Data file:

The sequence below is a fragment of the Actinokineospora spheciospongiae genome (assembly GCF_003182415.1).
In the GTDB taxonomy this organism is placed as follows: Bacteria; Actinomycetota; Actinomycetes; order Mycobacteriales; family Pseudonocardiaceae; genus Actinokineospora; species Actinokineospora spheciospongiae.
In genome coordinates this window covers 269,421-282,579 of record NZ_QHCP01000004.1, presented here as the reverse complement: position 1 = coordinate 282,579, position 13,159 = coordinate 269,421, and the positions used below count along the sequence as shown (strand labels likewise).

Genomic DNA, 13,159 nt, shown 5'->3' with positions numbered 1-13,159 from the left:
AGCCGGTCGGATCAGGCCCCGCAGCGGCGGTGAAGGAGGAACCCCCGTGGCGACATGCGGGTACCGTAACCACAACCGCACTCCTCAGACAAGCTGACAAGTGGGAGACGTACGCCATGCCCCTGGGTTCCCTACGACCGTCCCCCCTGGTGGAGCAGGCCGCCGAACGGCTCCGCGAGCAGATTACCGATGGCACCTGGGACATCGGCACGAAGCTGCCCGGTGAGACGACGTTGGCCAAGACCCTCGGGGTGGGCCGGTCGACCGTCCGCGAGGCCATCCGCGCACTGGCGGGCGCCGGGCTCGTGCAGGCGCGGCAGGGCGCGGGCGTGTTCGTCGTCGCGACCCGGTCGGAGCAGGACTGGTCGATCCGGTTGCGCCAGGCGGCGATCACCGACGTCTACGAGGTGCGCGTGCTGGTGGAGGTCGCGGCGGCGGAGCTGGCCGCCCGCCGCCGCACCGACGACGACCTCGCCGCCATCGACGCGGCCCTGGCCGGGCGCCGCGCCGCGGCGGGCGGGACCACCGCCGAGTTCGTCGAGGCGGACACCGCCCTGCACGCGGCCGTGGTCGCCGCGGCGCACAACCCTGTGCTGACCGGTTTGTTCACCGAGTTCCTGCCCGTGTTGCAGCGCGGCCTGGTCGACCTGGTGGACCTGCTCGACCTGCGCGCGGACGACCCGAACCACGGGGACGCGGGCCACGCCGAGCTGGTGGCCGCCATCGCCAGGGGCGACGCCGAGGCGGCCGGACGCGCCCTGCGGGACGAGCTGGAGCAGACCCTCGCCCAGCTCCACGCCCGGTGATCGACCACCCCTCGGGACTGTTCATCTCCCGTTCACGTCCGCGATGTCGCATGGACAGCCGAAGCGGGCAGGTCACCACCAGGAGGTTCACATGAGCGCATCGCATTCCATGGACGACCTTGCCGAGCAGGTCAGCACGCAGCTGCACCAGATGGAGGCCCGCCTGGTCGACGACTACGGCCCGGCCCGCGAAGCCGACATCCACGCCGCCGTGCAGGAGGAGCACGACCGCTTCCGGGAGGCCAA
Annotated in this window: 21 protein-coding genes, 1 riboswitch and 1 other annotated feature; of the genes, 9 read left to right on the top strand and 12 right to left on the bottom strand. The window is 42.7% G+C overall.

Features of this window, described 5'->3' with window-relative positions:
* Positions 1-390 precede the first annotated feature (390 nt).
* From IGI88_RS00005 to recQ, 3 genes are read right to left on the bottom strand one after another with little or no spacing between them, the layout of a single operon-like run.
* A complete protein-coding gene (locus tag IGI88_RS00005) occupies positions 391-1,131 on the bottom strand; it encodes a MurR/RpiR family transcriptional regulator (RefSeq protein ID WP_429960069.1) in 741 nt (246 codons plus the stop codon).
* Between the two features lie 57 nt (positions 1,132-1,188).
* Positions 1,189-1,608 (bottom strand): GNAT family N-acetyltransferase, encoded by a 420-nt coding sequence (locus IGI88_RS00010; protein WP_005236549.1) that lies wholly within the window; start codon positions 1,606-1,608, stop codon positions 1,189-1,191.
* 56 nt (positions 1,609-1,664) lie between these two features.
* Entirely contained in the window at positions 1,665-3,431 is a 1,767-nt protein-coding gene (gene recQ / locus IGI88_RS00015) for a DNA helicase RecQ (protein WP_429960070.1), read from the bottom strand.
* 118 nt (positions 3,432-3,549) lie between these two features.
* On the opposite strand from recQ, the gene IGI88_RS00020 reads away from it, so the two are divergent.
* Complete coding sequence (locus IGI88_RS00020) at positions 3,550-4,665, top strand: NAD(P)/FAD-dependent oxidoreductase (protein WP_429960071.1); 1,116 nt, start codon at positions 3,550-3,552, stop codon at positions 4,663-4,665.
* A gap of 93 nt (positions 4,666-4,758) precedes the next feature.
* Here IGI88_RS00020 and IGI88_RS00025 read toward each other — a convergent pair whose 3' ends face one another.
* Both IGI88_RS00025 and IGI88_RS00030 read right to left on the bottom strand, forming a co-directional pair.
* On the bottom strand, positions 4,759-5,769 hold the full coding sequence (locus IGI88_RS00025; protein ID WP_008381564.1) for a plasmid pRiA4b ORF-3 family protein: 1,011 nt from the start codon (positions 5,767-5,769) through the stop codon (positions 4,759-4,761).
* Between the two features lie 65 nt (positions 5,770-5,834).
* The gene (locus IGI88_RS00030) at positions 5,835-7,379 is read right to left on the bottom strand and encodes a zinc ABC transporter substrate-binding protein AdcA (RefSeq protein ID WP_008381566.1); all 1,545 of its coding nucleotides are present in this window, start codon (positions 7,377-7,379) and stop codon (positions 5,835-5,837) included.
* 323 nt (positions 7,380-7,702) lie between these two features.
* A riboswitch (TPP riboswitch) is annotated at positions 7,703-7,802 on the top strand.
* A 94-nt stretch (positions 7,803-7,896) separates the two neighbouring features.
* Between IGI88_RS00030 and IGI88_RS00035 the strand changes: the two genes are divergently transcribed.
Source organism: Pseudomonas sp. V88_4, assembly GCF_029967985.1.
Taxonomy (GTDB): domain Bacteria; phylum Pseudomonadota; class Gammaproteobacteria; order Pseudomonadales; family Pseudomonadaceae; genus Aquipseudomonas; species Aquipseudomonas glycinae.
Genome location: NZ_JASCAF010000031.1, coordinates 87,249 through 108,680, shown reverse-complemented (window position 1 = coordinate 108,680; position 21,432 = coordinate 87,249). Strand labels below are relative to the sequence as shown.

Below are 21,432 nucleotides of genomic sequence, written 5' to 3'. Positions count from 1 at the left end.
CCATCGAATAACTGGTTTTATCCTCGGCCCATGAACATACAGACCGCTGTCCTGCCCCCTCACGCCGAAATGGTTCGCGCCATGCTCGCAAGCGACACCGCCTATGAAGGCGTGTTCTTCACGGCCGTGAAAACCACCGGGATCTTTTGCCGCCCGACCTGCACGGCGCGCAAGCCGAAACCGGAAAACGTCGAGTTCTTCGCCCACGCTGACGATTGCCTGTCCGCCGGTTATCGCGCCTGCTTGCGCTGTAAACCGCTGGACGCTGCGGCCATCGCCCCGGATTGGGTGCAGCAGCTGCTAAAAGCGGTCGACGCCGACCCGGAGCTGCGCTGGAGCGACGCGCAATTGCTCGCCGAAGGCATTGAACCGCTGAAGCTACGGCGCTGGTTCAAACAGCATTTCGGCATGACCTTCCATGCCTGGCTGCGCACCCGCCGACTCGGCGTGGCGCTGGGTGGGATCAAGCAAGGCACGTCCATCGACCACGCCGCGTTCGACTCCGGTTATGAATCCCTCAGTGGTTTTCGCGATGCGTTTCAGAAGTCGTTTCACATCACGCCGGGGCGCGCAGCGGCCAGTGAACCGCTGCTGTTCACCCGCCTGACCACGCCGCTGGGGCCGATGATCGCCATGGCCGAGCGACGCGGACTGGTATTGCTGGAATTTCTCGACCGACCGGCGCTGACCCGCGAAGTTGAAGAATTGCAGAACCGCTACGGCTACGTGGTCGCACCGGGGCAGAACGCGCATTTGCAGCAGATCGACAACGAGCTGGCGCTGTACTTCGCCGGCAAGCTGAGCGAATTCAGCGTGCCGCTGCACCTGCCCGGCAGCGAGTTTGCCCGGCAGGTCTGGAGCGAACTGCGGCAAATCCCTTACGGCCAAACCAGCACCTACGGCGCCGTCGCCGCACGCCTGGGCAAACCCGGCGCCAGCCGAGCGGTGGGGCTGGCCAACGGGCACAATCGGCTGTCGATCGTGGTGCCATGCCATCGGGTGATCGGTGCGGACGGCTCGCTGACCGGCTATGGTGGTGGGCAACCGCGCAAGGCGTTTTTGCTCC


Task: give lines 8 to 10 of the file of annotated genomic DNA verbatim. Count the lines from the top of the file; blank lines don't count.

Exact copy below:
* Positions 1-390 precede the first annotated feature (390 nt).
* From IGI88_RS00005 to recQ, 3 genes are read right to left on the bottom strand one after another with little or no spacing between them, the layout of a single operon-like run.
* A complete protein-coding gene (locus tag IGI88_RS00005) occupies positions 391-1,131 on the bottom strand; it encodes a MurR/RpiR family transcriptional regulator (RefSeq protein ID WP_429960069.1) in 741 nt (246 codons plus the stop codon).